There are a bunch of runlevel for UNIX or Linux which is also called init level or mode of operation. Usually there are seven init or runlevels (0 to 6). Only one runlevel can be running at a single time.
As UNIX system administrators – we need our Operating Systems running in optimal state every time. The same is what we want to our storage systems. In EMC Powerpath there are a couple of failover policies that we can enforce to our storage devices but we must always use the one that is best suitable. We have here a LUN that is currently under Basic Failover policy even though the storage is CLARiiON:
Have you ever encounter rebooting a server and your Veritas filesystems are missing? Most cases these filesystems were not imported during boot up and is not available for OS to use. Importing a disk groups in VxVM does not need any reboot, follow these simple steps and you will be able to get back your disk groups in no time.
Even though cron is our usual lifesaver for redundant tasks on a Unix or Linux Systems, there are times that we really forget the syntax that is needed for our cronjobs. Here is a simple yet effective headers that we could place on top of the crontab as comments:
It is a very sad news for all of us. A true pioneer in modern computing and the one that revolutionizes on what we are all using today. Without C language, we will not have Java, C++, Basic. Without Unix, what Operating System will the world would be using.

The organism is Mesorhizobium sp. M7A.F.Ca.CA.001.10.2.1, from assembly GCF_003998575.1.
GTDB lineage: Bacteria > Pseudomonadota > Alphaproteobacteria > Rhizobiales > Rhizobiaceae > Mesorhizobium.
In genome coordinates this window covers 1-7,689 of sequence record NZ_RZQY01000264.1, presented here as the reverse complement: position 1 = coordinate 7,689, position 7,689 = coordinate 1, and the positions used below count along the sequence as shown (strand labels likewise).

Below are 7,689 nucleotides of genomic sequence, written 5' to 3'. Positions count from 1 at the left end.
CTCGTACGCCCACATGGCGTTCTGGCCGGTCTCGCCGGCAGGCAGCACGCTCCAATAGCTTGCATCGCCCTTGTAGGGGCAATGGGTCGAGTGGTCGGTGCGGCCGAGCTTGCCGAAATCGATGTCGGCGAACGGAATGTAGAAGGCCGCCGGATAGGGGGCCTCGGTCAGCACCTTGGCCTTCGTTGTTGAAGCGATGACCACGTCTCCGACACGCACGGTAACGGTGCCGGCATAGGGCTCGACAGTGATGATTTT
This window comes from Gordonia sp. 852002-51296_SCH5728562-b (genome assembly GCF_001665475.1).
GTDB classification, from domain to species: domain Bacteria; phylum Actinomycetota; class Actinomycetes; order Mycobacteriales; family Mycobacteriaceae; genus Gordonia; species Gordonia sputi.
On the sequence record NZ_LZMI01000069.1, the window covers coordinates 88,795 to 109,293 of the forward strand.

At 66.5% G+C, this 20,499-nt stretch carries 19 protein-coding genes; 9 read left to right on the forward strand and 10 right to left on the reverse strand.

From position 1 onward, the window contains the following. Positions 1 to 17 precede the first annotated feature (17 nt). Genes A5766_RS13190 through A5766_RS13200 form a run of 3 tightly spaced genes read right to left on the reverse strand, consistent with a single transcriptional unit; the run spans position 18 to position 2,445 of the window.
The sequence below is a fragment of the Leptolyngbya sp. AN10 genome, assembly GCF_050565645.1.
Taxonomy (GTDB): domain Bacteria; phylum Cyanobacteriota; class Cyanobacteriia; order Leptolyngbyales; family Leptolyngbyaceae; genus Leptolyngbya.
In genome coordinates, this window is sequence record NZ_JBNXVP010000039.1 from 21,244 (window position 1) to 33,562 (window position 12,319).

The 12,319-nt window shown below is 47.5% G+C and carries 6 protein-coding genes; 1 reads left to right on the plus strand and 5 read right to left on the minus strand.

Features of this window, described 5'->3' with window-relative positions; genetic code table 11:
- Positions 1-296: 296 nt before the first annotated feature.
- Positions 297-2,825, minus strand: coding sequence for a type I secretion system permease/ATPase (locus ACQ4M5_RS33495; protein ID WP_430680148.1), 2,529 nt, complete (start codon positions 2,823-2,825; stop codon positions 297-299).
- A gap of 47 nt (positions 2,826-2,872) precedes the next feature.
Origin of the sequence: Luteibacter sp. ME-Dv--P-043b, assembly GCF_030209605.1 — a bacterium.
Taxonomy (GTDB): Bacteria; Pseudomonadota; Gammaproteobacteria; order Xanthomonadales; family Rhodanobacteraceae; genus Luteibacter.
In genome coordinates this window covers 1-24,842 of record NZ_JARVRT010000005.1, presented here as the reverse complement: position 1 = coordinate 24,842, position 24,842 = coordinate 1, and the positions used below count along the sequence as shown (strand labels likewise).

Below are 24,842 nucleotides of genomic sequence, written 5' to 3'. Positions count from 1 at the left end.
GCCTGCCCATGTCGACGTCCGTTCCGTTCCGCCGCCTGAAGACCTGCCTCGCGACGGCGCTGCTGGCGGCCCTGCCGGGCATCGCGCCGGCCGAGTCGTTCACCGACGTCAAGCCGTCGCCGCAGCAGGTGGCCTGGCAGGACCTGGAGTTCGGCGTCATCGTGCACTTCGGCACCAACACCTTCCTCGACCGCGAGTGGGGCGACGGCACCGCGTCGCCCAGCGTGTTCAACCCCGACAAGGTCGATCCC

Today we encountered a degraded policy in EMC PowerPath disk on one of our SUN/Oracle Solaris boxes. We found out that the license for our PowerPath was not properly installed on the system. With this current issue – our disks is only running on Basic Failover policy which is not recommended for CLARiiON disks. To mitigate the issue, we need to install the license and set the policy back to CLARiiON Optimization Policy.
When your work is related to computer either your a developer, sysadmin, hacker, artist, consultant, or programmer – let’s admit it, we all have our own little spare time. Here is an illustration that I saw while wandering around the web.
Our root (/) partition is nearing 100% utilization and upon further investigation the wtmpx file is the main culprit. We need to trim or flush this file but we need to have a backup of this file for audit purposes.